Advertisement

Journal of Assisted Reproduction and Genetics

, Volume 35, Issue 3, pp 475–482 | Cite as

Estrogen treatment in infertile women with premature ovarian insufficiency in transitional phase: a retrospective analysis

  • Sara Pinelli
  • Paolo Giovanni Artini
  • Stefano Basile
  • Maria Elena Rosa Obino
  • Claudia Sergiampietri
  • Diana Giannarelli
  • Giovanna Simi
  • Vito Cela
Assisted Reproduction Technologies
  • 302 Downloads

Abstract

Purpose

During the transitional phase of premature ovarian insufficiency (POI), sporadic resumption of ovulation is possible because of fluctuation of hormonal levels but the chance of spontaneous pregnancy is low, and the main perspective of childbearing in these women is egg donation or adoption. The purpose of the study was to verify whether treatment with estrogens in POI patients in transitional phase could reduce FSH levels and to evaluate if this pre-treatment could improve reproductive outcomes of in vitro fertilization (IVF).

Methods

Study patients (26) were administered with valerate estradiol 2 mg daily adding dihydrogesterone 10 mg daily during luteal phase for 3 months before IVF. Control group (26 patients) did not receive any pre-treatment. Ovarian stimulation was conducted in both groups with the same short GnRH-antagonist protocol. Clinical and laboratory data of patients were retrospectively analyzed.

Results

In the study group, 4/26 POI patients became spontaneously pregnant during pre-treatment. In the remaining patients, the mean level of FSH after the pre-treatment was significantly reduced compared with baseline. Levels of circulating estradiol on the day of hCG administration were significantly higher in the study group. The total number of MII oocytes retrieved and fertilized oocytes was significantly higher in the study group, as well as the number of embryos transferred for pickup and clinical pregnancy rate.

Conclusions

Treatment with estrogens in infertile POI patients in transitional phase reduces circulating FSH levels, hence causing potential spontaneous conception. Moreover, in these patients, estrogen pre-treatment seems to improve IVF outcomes in a GnRH-antagonist short protocol compared to no pre-treatment.

Keywords

Premature ovarian insufficiency IVF POF Estrogens Infertility 

Notes

Compliance with ethical standards

Conflict of interest

The authors declare that they have no conflict of interest.

Ethical approval

All procedures performed in studies involving human participants were in accordance with the ethical standards of the institutional and/or national research committee and with the 1964 Helsinki Declaration and its later amendments or comparable ethical standards. For this type of study, formal consent is not required.

References

  1. 1.
    Woad KJ, Watkins WJ, Prendergast D, Shelling AN. The genetic basis of premature ovarian failure. Aust N Z J Obstet Gynaecol. 2006;46(3):242–4.CrossRefPubMedGoogle Scholar
  2. 2.
    De Vos M, Devroey P, Fauser BC. Primary ovarian insufficiency. Lancet. 2010;376(9744):911–21.CrossRefPubMedGoogle Scholar
  3. 3.
    Coulam B, Adamson C, Annegers F. Incidence of premature ovarian failure. Obstet Gynecol. 1986;67(4):604–6.PubMedGoogle Scholar
  4. 4.
    Lumsden MA, Davies M, Sarri G. Diagnosis and management of menopause: the National Institute of Health and Care Excellence (NICE) guideline. JAMA Intern Med. 2016;176(8):1205–6.CrossRefPubMedGoogle Scholar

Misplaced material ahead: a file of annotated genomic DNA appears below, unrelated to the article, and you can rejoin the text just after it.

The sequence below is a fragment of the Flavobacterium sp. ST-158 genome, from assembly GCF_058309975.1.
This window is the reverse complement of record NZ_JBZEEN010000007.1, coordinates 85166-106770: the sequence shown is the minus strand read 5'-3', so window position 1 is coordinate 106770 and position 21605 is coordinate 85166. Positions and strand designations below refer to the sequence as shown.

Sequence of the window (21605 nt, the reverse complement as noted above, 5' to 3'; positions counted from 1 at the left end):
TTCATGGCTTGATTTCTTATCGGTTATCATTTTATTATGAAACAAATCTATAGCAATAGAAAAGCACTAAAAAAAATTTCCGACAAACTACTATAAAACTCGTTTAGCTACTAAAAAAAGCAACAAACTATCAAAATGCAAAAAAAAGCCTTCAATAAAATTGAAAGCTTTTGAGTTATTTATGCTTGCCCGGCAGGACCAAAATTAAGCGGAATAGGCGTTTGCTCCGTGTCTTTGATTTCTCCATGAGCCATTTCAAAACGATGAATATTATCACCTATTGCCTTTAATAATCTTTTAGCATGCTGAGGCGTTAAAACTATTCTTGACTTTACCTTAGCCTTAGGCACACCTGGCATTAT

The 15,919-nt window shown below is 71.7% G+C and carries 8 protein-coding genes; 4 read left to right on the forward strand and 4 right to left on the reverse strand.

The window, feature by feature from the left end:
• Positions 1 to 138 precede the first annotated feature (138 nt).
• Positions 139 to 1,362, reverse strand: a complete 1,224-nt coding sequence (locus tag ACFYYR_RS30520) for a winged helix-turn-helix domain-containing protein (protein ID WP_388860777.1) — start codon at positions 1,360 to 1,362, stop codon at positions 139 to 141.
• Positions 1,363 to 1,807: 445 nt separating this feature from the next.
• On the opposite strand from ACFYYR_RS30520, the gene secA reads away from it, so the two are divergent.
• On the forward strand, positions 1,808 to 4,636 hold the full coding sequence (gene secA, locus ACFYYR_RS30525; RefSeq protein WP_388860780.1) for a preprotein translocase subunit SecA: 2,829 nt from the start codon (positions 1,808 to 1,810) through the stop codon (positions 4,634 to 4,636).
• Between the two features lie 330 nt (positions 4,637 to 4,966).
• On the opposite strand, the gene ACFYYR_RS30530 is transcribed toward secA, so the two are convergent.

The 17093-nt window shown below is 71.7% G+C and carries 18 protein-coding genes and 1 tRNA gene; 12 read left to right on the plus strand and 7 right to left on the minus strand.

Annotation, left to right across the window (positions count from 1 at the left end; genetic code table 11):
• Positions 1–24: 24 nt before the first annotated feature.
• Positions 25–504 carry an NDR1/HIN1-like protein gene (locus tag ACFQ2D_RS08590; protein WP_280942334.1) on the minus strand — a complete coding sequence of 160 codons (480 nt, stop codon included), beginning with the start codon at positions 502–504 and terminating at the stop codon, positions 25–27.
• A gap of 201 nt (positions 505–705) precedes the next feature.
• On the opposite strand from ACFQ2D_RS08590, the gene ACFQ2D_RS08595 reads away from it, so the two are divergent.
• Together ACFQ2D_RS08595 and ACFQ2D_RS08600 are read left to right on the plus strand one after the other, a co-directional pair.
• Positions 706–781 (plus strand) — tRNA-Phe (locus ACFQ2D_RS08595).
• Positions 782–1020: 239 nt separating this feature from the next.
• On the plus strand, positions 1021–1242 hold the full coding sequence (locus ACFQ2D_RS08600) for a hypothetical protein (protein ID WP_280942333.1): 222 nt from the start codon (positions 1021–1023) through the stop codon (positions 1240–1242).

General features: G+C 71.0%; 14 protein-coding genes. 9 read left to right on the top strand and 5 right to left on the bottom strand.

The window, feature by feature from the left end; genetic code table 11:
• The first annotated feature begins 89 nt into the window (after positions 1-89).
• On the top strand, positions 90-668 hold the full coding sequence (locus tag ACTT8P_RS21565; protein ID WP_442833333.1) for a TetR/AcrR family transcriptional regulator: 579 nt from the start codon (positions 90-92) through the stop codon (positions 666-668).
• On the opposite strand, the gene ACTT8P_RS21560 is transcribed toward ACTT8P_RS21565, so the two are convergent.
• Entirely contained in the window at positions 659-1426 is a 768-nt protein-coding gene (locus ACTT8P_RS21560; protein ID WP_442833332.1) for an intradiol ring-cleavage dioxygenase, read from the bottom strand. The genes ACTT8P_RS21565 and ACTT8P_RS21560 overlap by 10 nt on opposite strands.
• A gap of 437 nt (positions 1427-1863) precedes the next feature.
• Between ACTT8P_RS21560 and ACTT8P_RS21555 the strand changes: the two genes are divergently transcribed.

5. 5.
    Webber L, et al. ESHRE guideline: management of women with premature ovarian insufficiency. Hum Reprod. 2016;31(5):926–37.CrossRefPubMedGoogle Scholar
  6. 6.
    Knauff EAH, et al. Anti-mullerian hormone, inhibin B, and antral follicle count in young women with ovarian failure. J Clin Endocrinol Metab. 2009;94(3):786–92.CrossRefPubMedGoogle Scholar
  7. 7.
    Welt CK. Primary ovarian insufficiency: a more accurate term for premature ovarian failure. Clin Endocrinol. 2008;68(4):499–509.CrossRefGoogle Scholar
  8. 8.
    Shestakova IG, Radzinsky VE, Khamoshina MB. Occult form of premature ovarian insufficiency. Gynecol Endocrinol Off J Int Soc Gynecol Endocrinol. 2016;32(sup2):30–2.Google Scholar
  9. 9.
    Cox L, Liu JH. Primary ovarian insufficiency: an update. Int J Womens Health. 2014;6:235–43.PubMedPubMedCentralGoogle Scholar
  10. 10.
    Maclaran K, Panay N. Current concepts in premature ovarian insufficiency. Womens Health. 2015;11(2):169–82.Google Scholar
  11. 11.
    Soave I, Lo Monte G, Marci R. POI: premature ovarian insufficiency/pregnancy or infertility? North Am J Med Sci. 2013;5(1):71.CrossRefGoogle Scholar
  12. 12.
    Ben-Nagi J, Panay N. Premature ovarian insufficiency: how to improve reproductive outcome? Climacteric. 2014;17(3):242–6.CrossRefPubMedGoogle Scholar
  13. 13.
    McNatty KP, Makris A, DeGrazia C, Osathanondh R, Ryan KJ. The production of progesterone, androgens, and estrogens by granulosa cells, thecal tissue, and stromal tissue from human ovaries in vitro. J Clin Endocrinol Metab. 1979;49(5):687–99.CrossRefPubMedGoogle Scholar
  14. 14.
    Fisch JD, Keskintepe L, Sher G. Gonadotropin-releasing hormone agonist/antagonist conversion with estrogen priming in low responders with prior in vitro fertilization failure. Fertil Steril. 2008;89(2):342–7.CrossRefPubMedGoogle Scholar
  15. 15.
    Keltz M, Sauerbrun-Cutler M-T, Breborowicz A. Managing poor responders in IVF. Expert Rev Obstet Gynecol. 2013;8(2):121–34.CrossRefGoogle Scholar
  16. 16.
    Cooper TG, et al. World Health Organization reference values for human semen characteristics. Hum Reprod Update. 2010;16(3):231–45.CrossRefPubMedGoogle Scholar
  17. 17.
    Determina n. 1073/2016 Agenzia Italiana Del Farmaco (AIFA), nota 745. Gazzetta Ufficiale Serie Generale n.201 del 29-08-2016.Google Scholar
  18. 18.
    Simi G, Obino MER, Casarosa E, Litta P, Artini PG, Cela V. Different stimulation protocols for oocyte cryropreservation in oncological patients: a retrospective analysis of single university centre. Gynecol Endocrinol. 2015;31(12):966–70.CrossRefPubMedGoogle Scholar